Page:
Record low reduced interest Rates for Refinancing

house_single_story7_original_900Homeowners who refinanced their mortgage in the fourth quarter of 2012 experienced record low reductions in their interest rates-an average of 33 percent-a savings that Freddie Mac hasn't seen in the 27 years of observance.

Refinances came close to hitting another record in fourth quarter refinances when 84 percent of refinancing homeowners lowered or retained almost the same loan principal by offering additional funds at the time of loan closing. The record high is at 85, making this just 1 percentage point lower than what was recorded a year earlier in the last quarter of 2011.

Those who refinanced their mortgage reduced their interest rate by about 1.8 percentage points, according to Frank Nothaft, VP and chief economist at Freddie Mac. Nothaft goes on to say that this translates to about $3,600 in annual savings on a $200,000 loan.

An official program of the Departments of the Treasury & Housing and Urban Development is known as the Home Affordable Refinance Program, or HARP. HARP is designed to help eligible homeowners who aren't behind on their mortgage payments but have been unable to get traditional refinancing due to a decline in home value-helping such homeowners get a new and more affordable mortgage.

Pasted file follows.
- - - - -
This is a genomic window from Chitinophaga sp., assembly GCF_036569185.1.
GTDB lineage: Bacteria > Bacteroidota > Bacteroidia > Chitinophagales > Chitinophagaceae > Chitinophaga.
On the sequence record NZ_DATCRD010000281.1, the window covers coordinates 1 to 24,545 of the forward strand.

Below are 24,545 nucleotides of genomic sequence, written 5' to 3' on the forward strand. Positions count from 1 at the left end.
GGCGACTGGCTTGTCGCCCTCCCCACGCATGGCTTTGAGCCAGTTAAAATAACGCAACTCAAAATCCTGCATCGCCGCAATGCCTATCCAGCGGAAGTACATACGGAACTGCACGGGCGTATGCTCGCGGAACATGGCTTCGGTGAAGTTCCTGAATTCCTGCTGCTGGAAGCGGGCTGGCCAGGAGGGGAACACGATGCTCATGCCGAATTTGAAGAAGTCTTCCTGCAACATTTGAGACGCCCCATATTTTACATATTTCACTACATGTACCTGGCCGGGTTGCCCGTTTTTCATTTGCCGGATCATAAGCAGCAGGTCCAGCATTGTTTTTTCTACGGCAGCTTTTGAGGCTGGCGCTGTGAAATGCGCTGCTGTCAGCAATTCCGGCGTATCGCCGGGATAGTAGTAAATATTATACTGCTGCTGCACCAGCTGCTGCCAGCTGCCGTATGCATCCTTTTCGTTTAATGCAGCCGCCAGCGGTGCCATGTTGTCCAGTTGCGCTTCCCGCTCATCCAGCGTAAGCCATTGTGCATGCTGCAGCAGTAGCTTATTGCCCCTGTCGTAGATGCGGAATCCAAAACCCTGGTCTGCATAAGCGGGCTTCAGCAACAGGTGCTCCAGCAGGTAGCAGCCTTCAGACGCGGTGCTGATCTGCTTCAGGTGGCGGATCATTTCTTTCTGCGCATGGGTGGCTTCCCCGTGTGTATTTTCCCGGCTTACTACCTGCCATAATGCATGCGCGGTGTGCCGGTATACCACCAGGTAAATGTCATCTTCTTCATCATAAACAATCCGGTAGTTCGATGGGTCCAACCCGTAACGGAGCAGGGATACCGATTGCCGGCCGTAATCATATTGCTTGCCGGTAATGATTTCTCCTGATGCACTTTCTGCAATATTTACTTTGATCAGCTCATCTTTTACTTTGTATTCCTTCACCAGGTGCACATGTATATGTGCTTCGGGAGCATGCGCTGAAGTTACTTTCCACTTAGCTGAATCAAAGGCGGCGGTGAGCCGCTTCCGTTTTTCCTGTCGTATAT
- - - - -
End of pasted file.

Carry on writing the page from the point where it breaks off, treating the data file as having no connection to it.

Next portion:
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HARP refinances included a higher interest rate reduction than their traditional counterparts. With an average HARP refinance, a borrower's interest rate was lowered by 2 percentage points compared to a 1.5 percentage point drop for non-HARP refinances.

HARP refinances occurred largely with older loans, with a median age of about 5-9 years as opposed to a non-HARP loan median age of 3-7 years.

Those who benefited from a HARP refinance in the fourth quarter had a median decline in home value of 29 percent while their counterpart borrowers generally experienced low or zero value depreciation. Nothaft praised HARP for enabling so many borrowers that otherwise wouldn't have had access to refinancing their mortgage to obtain low rates and reduce their interest rate and monthly payment. Nothaft added, "this increases the likelihood that these borrowers will continue to perform on their loan and remain homeowners."